Realistic Graphics Are Broken


E3 is nearly upon us. Somewhere in Los Angeles, event planners are marking maps of the expo floor. PR reps proofread PowerPoints. Developers brew coffee as they pull yet another late night ironing the wrinkles out of a demo. Microsoft and Sony sit in the wings like gladiators waiting for the gates to rise, and the weapons they will battle with… are graphics.

The fact that touting graphics is a foolish strategy doesn’t mean they won’t do it. At Sony’s PS4 reveal, they trotted out David Cage to talk about creating realistic human faces. The only game-based portion of the Xbox One event consisted of Infinity Ward bragging about animating arm hair and a motion-captured dog. Despite many looming questions, console makers are still selling us systems based on how good their games look.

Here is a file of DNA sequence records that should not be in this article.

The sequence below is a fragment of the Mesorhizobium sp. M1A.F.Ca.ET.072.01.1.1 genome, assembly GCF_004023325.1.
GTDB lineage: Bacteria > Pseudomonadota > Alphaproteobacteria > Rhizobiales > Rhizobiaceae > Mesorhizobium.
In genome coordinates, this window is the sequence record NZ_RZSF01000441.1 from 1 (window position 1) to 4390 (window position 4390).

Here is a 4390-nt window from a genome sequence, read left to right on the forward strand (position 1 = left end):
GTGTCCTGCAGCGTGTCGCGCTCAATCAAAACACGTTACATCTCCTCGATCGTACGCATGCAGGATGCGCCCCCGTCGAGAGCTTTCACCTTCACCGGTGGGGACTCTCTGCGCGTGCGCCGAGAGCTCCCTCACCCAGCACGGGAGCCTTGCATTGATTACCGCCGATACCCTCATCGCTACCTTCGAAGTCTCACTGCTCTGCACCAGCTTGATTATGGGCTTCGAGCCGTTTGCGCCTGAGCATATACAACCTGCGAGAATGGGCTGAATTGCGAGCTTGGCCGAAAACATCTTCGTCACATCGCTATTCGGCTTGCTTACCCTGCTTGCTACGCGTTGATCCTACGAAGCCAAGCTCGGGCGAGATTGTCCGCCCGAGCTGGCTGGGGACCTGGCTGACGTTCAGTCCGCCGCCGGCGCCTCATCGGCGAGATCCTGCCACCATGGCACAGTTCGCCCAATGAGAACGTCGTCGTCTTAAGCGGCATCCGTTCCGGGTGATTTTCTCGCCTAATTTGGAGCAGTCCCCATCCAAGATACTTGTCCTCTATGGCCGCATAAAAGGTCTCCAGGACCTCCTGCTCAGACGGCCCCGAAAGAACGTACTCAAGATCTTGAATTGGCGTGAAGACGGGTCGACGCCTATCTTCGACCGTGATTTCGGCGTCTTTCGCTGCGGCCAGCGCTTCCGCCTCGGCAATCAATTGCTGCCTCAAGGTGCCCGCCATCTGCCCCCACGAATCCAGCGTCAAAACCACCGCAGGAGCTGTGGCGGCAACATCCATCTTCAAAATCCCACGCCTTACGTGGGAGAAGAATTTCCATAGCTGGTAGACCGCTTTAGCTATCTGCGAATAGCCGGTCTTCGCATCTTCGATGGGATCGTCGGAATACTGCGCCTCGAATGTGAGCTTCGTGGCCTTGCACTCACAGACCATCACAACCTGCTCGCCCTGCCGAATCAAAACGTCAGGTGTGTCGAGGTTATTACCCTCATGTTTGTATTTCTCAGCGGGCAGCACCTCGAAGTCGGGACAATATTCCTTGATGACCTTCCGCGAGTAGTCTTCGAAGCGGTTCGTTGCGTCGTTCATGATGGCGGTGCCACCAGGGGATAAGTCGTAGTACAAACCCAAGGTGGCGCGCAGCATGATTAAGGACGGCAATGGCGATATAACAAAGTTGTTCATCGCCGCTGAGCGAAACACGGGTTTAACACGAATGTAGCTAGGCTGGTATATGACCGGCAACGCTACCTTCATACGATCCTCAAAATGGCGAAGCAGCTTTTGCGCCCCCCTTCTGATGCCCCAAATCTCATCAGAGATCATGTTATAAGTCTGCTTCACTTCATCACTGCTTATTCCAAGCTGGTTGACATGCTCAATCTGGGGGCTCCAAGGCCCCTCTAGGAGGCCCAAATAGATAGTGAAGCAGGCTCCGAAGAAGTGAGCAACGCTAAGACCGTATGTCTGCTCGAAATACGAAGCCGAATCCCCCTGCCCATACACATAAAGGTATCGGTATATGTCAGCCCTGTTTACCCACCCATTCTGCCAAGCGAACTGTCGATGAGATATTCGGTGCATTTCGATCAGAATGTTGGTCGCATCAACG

It’s a mistake. Realistic graphics are a dead end for a whole host of reasons. The uncanny valley. Spiking production costs. Diminishing returns as we creep closer to photo-realism. But I’ve yet to see anyone pin down the greatest problem: that game mechanics haven’t caught up with graphical improvements. In other words, we can make a game look like the real world, but we don’t have the technology to let the player interact with the world realistically. This graphics-mechanics gap causes a psychological reaction that we’ve only started to explore – and that has defined many of the problems of this console generation. We’re living in the uncanny valley now.